Definition Of Disability: Diabetes & Discrimination

Definition Of Disability: Diabetes & Discrimination

The Appeal tribunal has made a ruling that progressive conditions, such as type 2 diabetes, which do not have a substantial adverse impact on the employee at the time the matter is tried, but which may develop to an extent that they do have such an impact, ARE disabilities, or at least they can be.

The case is Taylor v Ladbrooks Betting and Gaming Ltd and concerned an employee who was dismissed. The employee had type 2 diabetes which was controlled by medication and lifestyle changes. The employee said that this was a disability.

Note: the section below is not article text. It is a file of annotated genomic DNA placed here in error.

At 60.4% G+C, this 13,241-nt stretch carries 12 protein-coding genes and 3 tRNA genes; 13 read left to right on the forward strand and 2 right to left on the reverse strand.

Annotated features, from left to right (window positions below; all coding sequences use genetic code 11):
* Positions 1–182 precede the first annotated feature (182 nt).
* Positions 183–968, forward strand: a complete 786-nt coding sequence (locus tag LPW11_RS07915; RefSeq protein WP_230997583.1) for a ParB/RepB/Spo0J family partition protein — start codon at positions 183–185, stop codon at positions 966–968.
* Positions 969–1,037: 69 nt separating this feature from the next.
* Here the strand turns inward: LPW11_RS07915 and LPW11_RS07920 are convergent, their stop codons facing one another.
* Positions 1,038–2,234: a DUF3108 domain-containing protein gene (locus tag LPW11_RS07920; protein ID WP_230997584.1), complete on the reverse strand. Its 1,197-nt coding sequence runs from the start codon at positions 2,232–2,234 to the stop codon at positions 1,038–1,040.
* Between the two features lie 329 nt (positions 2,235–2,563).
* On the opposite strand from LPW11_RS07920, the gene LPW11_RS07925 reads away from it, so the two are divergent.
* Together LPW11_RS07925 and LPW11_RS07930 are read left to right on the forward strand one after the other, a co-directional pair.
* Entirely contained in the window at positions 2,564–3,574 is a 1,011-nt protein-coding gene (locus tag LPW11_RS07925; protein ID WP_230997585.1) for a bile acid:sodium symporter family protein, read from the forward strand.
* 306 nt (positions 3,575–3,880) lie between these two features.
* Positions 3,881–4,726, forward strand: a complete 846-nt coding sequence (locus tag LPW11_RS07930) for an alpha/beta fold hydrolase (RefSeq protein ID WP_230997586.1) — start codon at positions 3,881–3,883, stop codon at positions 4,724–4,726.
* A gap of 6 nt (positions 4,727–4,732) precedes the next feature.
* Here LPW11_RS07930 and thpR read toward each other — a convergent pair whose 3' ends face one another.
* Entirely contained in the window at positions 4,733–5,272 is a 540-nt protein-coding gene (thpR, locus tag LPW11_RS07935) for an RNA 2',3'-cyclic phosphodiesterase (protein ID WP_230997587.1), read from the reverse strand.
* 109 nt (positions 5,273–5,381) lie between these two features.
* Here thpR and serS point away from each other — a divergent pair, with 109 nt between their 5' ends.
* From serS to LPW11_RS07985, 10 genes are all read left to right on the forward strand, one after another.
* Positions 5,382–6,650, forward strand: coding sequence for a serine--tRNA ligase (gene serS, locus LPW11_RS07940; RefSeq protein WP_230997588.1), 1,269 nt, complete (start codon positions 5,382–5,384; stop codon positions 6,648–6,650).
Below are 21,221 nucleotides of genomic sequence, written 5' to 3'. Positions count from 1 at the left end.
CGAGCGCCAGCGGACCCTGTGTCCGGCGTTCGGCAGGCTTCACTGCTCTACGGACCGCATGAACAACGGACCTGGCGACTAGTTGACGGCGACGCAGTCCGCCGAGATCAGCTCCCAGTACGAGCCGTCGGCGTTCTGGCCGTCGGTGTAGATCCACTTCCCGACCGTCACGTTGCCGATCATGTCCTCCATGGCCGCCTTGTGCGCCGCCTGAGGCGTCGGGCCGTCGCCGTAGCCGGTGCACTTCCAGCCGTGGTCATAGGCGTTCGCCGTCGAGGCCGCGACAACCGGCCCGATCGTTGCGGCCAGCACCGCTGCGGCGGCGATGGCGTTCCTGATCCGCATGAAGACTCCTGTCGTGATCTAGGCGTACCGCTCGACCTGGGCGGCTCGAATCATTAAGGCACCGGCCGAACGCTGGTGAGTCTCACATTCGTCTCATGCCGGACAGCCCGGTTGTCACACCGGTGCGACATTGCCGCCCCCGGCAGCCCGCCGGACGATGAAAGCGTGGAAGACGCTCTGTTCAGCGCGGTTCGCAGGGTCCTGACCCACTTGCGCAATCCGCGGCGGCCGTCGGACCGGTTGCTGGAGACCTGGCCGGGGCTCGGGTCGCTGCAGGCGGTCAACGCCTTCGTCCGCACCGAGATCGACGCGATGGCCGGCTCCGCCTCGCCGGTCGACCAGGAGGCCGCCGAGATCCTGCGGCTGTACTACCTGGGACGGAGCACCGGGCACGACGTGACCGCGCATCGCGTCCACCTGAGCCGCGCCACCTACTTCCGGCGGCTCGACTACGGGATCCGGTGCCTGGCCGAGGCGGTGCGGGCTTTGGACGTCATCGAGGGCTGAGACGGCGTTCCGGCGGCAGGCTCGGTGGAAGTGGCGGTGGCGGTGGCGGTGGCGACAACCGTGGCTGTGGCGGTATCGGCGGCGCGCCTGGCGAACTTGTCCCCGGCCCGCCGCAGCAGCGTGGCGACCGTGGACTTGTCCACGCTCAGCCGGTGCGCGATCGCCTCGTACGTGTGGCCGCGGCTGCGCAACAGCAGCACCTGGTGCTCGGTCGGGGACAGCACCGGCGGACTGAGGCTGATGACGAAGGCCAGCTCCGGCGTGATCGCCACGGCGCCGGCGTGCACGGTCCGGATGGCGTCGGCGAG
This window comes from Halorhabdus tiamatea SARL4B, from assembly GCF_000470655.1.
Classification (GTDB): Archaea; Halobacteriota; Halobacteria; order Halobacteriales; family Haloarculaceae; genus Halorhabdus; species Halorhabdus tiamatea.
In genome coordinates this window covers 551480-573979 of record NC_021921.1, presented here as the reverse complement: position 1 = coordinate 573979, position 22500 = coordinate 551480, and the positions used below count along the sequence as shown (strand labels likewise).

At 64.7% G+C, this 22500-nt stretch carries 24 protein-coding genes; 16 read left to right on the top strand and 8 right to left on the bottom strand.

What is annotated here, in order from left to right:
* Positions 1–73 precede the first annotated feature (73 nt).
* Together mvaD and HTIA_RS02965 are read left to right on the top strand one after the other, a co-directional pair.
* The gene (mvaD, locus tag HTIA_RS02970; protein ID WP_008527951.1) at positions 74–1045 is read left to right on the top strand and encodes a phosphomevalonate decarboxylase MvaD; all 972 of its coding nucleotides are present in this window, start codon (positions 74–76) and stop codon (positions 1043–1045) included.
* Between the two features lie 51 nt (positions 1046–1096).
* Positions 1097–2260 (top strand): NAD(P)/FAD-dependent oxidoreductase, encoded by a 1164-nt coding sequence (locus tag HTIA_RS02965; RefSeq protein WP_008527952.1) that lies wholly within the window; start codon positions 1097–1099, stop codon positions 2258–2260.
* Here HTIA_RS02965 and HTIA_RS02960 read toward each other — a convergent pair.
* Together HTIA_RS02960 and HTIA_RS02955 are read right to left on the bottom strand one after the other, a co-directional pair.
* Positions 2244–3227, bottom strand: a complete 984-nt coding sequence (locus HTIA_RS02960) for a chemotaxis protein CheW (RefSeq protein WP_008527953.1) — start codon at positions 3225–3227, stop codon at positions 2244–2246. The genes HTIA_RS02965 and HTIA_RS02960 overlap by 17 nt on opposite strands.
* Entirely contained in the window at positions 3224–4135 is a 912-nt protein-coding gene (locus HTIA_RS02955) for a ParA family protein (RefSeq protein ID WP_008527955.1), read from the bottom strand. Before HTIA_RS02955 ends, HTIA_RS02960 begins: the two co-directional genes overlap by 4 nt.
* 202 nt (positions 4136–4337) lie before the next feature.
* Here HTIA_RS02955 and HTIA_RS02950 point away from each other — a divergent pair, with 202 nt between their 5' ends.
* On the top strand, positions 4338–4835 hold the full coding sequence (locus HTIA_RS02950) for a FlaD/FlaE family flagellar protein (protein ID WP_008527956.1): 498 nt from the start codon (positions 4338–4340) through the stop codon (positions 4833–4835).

It is worth remembering, that when assessing whether a condition has a substantial adverse effect on the employee, the condition should be looked at as it would be if there were no medication being taken.

In this case, the Appeal tribunal ruled that, the question is whether the condition will progress to be an impairment, NOT what might happen to a substantial proportion of the population.

Employers are therefore cautioned to examine conditions carefully in trying to decide whether a condition is a disability. Ask what it would be like without medication, and ask what it is likely to develop into.

The case can be read at the following link: http://www.bailii.org/uk/cases/UKEAT/2016/0353_15_1612.html

 

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